The most recent state to join the union, Hawaii (or Hawaiʻi), will celebrate the 60th anniversary of its statehood on Aug. 21. The “Aloha State” certainly adds to the beauty of the nation and provides a military foothold in the Pacific that’s particularly important now, as in the past, given recent activity on the Korean Peninsula.
Its journey to statehood also makes for a fascinating historical study.
The earliest identified settlers of the Hawaiian Islands were Polynesian sea voyagers who arrived in the eighth century. The various islands were long ruled by different native factions, but prior to the first arrival of Europeans in 1778, the inhabitants had a highly organized, self-sufficient society similar to many feudal systems of ancient Europe. They had a sophisticated language, a well-established culture, and developed religious practices.
The first Europeans came in 1778 with Captain James Cook, the British explorer. While Cook was killed during a skirmish with islanders in 1779, his arrival marked the beginning of significant changes in Hawaii.
In 1810, King Kamehameha I unified the islands and established a monarchical government. The kingdom used a common-law legal system based on ancient traditions and “practices of the celebrated chiefs that had been passed down” through time, according to the Hawaiian Kingdom government website.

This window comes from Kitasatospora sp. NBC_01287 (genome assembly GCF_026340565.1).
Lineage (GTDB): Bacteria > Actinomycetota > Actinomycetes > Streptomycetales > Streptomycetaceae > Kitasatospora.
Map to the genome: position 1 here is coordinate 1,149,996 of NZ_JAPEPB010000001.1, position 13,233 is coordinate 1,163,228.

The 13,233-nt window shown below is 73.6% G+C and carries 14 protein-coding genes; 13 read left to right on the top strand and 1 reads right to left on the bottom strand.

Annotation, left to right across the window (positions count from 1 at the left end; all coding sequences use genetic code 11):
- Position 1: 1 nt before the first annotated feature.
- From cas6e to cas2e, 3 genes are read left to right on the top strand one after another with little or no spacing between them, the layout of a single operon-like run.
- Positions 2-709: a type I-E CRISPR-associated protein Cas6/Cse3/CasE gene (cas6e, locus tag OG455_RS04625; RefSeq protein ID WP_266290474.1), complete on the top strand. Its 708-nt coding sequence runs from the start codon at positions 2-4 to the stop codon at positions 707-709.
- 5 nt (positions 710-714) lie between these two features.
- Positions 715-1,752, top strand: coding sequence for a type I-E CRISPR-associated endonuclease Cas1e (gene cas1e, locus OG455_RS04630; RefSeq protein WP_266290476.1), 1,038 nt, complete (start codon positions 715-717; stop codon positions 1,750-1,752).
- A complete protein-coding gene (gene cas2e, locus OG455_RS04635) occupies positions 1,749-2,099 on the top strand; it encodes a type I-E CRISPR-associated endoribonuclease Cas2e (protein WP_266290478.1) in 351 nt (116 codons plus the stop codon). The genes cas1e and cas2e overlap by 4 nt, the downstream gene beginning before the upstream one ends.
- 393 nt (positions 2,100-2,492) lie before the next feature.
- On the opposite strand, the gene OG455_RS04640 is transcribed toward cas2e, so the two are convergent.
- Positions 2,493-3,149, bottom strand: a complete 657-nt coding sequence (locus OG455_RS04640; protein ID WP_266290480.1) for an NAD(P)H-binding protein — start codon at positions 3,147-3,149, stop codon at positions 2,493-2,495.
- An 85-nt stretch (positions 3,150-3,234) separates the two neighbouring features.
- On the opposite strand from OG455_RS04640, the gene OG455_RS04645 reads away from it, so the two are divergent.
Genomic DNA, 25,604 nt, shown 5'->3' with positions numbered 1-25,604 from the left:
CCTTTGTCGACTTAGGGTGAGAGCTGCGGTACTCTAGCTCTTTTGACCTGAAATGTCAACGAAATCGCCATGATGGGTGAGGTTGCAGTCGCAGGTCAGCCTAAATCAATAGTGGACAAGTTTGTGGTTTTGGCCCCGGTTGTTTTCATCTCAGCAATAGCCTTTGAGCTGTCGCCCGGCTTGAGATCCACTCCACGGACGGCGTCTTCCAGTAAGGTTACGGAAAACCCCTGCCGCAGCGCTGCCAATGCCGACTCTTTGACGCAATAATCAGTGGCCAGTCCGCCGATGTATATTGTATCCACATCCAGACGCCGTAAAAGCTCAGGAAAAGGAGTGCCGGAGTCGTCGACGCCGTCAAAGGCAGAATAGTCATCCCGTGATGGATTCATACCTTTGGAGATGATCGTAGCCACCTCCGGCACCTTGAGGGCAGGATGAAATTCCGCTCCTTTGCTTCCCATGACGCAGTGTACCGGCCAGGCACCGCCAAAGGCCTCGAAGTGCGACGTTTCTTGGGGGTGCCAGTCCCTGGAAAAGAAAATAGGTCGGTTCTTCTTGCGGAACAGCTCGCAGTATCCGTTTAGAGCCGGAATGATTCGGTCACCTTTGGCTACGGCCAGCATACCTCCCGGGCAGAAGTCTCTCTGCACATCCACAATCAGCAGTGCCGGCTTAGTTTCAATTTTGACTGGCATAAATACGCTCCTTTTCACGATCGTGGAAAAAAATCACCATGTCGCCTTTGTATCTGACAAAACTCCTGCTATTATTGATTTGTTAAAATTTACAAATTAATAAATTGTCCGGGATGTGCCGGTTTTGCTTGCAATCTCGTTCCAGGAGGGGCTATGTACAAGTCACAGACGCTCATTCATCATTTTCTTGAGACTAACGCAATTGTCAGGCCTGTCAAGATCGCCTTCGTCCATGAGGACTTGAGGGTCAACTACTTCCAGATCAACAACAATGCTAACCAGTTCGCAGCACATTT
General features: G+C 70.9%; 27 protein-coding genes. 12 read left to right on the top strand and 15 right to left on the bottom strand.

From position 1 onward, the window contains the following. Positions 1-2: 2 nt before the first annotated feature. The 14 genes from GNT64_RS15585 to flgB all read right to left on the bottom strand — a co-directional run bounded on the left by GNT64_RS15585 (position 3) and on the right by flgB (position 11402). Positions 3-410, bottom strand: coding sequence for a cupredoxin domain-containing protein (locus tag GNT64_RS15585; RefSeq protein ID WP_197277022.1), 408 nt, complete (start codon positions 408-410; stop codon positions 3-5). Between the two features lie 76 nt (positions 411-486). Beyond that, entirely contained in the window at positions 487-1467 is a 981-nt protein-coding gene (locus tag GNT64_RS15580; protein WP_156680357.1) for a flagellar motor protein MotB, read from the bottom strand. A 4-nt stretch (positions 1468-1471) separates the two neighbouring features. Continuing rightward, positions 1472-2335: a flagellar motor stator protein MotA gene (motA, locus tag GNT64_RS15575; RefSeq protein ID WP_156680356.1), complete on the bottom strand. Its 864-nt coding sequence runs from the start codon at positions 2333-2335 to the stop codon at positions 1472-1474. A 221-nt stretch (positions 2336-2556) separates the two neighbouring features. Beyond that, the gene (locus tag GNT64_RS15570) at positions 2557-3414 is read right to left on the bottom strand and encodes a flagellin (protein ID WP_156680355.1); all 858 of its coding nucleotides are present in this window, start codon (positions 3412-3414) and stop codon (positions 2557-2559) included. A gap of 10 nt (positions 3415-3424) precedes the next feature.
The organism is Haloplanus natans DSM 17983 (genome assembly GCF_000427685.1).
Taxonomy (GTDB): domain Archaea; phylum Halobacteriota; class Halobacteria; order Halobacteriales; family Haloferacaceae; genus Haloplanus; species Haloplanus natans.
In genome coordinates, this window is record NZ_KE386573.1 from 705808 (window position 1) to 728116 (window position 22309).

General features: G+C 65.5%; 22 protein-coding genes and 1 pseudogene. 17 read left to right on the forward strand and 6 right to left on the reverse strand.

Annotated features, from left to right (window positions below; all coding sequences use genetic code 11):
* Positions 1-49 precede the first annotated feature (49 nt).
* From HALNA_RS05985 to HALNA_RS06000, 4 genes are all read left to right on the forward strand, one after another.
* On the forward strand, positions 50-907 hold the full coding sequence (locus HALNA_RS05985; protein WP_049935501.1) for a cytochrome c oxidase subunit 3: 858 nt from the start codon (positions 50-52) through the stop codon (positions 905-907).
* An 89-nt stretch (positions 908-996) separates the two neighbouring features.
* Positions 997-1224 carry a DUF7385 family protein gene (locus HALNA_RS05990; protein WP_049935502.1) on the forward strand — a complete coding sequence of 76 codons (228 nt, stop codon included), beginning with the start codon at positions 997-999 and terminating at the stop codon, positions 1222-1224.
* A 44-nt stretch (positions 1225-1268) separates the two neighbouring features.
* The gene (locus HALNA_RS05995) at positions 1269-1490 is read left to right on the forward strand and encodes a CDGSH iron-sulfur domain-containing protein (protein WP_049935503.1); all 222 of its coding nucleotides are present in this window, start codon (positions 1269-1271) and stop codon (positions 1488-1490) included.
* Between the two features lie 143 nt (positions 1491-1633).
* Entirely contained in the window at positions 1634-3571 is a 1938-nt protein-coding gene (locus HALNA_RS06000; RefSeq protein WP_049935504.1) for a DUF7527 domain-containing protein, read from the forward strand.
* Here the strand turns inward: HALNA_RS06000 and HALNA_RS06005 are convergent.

Businessmen and traders were attracted to Hawaii by the ability to deal in sandalwood, which was highly valued in China. The sugar industry, which was introduced in the 1830s, quickly grew. American farmers, traders, and missionaries came, bringing new ideas about political, cultural, economic, and religious life.
The 1839 Declaration of Rights was a significant departure from the ancient Hawaiian ways. It established rights across three different classes: the government, the chiefs, and the native tenants. Rights accorded to chiefs and native tenants included the right to “life, limb, liberty, freedom from oppression; the earnings of his hands and the productions of his mind …”
In 1840, King Kamehameha III relinquished his absolute powers and established a government that acknowledged the rights established in the Declaration of Rights. He enacted a constitution that recognized three branches of government: the king/chief executive, the legislature, and the judiciary. The legislature had both a house of nobles and a house of representatives.
Kamehameha III sent delegations to several nations to secure the recognition of Hawaiian independence and prevent encroachment on its territory. On Dec. 19, 1842, President John Tyler granted assurances that the United States would recognize Hawaiian independence. Similar assurances were received from Great Britain on April 1, 1843. France joined in the agreement later that year.